The Al Azif of the Mad-Poet Abdul Alhazred
Ryan Parker © 2010 Alhazret [at] gmail.com
beyond question that
was originally consider a form of
and that a
would makeuse of
in his prognostications and incantations
.However, unlike the
the function of the
was not merely divinatory, and while theydid serve as oracular channels, they also were spell casters. As Nicolson notes “the poet(
), as his name implies, was held to be a person endowed with supernaturalknowledge, a wizard in league with spirits (
) or satans (
) and dependent on themfor the magical powers which he displayed”
. The poems of these poet-seers were oftenspells
and poetry itself was considered “legitimate magic”
The typeof poem referred to as a
) was considered an extremely lethal form of curse.
For instance, the area of the head called
) was linked to a form of imprecatory rhymecalled
) that would fatally wound its intended victim’s skull.
The rhymes of these poetic curses were frequently compared to arrows that shot out from the poetmagically attacking their intended victim.
Their poem-spells were not limited to aggressivemagic and the words of the
could bestow blessings as well as harm. Indeed, their aid wasoften sought as a healer. Macdonald has suggested that the role of the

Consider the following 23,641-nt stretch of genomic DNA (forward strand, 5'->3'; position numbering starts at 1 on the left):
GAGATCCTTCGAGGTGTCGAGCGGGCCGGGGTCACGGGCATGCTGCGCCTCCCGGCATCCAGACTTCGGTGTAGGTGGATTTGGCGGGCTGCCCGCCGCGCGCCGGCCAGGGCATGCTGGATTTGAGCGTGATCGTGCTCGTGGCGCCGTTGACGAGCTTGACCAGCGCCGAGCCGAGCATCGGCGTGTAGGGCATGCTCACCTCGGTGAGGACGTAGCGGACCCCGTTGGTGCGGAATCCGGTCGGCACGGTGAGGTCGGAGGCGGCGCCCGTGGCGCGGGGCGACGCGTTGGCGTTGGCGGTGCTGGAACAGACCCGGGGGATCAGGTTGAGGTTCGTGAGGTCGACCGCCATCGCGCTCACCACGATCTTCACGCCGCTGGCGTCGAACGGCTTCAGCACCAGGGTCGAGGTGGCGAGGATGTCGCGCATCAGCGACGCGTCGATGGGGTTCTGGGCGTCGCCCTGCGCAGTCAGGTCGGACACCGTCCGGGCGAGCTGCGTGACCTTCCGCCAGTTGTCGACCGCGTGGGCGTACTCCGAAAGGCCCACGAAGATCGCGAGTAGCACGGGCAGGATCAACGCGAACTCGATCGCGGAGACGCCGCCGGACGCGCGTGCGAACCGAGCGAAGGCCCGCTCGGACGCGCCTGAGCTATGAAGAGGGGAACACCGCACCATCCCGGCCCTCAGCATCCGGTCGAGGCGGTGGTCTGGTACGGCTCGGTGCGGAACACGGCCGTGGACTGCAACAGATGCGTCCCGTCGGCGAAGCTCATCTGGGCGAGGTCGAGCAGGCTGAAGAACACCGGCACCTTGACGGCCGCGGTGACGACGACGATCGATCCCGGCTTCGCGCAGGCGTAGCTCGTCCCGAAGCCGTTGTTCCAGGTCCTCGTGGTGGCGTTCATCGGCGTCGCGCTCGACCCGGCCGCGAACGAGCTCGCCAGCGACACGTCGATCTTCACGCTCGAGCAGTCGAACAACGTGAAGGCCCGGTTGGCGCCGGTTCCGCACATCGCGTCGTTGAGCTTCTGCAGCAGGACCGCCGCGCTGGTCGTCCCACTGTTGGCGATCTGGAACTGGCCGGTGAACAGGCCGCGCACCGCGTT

as healer waslinked to his ability to find lost or stolen objects, in that he may be able to recover lost or stolen “health”
. This would seem to suggest that something strongly akin to soul-retrievalwas an important part of the
repertoire.All this can be taken together to get a good picture of the role of the
in ancientArab tribal culture. They were diviners, healers, mediators of tribal disputes, cursers, andbestowers of magical blessings, who would operate in a trance-state with the aid of their tutelary-spirits. The
was also the primary preserver of tribal history and lore. Clearly,the role of the
was essentially that of the shaman. Shamanic songs or chantsoften make careful use of rhythm and assonance or rhyme, and the close connection betweenthe role of poet and shaman is by no means a uniquely Arab phenomenon.
Like shamans of other cultures, the
usually did not choose his role, rather he was chosen by the spiritsthemselves. If necessary these
spirits would use “physical force to make him the poet of his tribe.”
These experiences were perceived as real attacks and often resembled theinitiatory death-experience of shamans from other areas. Andre describes them this way:“The Arabian poet was thrown to the ground by a jinni... To the bystander theattack appears as a falling to the ground, where the victim writhes in cramps, as if he